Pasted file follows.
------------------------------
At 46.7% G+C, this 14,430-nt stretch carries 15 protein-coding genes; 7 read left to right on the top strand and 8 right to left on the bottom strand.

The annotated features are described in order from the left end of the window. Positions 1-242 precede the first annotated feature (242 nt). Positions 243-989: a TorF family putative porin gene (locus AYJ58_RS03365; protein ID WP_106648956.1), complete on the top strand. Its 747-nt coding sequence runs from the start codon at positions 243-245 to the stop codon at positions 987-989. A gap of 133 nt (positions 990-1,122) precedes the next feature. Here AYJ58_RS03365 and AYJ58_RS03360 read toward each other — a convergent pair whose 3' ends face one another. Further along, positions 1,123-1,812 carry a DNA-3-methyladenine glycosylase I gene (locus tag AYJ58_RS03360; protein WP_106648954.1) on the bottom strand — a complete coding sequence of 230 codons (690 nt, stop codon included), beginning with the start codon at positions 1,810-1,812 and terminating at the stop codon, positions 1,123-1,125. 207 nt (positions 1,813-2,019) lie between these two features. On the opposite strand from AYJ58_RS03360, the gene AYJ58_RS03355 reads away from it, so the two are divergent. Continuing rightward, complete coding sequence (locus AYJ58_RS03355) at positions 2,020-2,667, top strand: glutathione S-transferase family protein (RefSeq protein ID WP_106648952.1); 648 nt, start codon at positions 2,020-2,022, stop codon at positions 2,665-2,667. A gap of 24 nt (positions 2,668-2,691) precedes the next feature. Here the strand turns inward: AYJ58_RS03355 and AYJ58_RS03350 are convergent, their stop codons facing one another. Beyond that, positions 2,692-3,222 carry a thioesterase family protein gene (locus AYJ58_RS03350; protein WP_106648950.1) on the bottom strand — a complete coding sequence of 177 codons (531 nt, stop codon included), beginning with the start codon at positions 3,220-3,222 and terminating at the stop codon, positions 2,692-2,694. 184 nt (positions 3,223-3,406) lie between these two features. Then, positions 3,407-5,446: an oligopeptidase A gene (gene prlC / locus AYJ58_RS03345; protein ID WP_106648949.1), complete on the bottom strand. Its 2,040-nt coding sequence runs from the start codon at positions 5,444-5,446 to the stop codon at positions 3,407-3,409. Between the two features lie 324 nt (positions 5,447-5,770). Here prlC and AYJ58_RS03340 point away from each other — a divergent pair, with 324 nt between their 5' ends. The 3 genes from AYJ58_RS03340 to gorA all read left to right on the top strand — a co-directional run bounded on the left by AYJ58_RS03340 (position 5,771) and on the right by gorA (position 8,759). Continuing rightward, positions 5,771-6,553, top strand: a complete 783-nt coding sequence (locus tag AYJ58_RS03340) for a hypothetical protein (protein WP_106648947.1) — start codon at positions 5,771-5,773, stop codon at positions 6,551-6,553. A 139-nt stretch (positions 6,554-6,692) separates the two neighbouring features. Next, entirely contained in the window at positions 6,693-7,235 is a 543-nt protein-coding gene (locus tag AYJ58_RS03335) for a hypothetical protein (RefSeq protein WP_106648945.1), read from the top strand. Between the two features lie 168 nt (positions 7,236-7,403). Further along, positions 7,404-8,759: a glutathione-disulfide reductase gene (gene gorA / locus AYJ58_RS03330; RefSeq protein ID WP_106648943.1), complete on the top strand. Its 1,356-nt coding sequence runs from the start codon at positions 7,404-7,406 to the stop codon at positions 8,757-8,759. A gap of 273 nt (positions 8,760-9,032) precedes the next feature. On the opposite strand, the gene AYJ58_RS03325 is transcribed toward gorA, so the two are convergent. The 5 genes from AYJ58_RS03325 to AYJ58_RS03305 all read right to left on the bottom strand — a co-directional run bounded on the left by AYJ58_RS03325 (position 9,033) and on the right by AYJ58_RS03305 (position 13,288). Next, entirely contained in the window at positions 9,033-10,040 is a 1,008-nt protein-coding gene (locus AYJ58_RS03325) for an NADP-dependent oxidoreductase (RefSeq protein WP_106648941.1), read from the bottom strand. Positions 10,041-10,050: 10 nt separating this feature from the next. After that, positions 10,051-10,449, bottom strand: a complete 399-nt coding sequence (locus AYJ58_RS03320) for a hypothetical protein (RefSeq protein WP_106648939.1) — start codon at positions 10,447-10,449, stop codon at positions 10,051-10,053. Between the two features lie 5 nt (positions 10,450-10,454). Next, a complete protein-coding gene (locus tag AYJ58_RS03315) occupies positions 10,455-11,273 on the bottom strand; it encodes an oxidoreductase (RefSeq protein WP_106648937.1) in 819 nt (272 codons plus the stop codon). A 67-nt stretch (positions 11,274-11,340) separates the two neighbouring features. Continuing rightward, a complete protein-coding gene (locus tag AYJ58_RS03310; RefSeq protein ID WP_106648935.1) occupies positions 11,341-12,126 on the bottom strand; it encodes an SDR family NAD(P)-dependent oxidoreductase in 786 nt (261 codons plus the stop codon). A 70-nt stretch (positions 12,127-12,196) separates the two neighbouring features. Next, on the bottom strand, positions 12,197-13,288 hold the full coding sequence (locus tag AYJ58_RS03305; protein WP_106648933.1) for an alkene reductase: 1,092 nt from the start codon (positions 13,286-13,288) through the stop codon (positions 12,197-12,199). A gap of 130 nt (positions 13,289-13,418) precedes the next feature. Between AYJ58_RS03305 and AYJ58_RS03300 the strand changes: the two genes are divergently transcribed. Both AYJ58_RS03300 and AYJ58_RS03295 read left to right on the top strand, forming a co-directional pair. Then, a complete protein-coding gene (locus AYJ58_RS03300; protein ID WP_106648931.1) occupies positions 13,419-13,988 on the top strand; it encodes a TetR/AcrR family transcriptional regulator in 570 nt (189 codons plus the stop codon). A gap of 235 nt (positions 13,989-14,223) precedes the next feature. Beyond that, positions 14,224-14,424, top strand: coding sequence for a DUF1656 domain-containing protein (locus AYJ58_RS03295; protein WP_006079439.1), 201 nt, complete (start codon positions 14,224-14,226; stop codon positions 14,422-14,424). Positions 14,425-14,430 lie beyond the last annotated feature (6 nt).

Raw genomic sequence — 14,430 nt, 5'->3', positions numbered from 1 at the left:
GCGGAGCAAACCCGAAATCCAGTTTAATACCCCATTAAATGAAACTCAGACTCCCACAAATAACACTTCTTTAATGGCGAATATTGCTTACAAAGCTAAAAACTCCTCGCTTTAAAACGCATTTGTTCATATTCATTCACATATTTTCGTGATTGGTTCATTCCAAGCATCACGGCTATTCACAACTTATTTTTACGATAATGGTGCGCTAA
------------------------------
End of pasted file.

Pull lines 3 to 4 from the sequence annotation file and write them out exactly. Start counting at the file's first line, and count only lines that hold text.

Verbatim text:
Raw genomic sequence — 14,430 nt, 5'->3', positions numbered from 1 at the left:
GCGGAGCAAACCCGAAATCCAGTTTAATACCCCATTAAATGAAACTCAGACTCCCACAAATAACACTTCTTTAATGGCGAATATTGCTTACAAAGCTAAAAACTCCTCGCTTTAAAACGCATTTGTTCATATTCATTCACATATTTTCGTGATTGGTTCATTCCAAGCATCACGGCTATTCACAACTTATTTTTACGATAATGGTGCGCTAA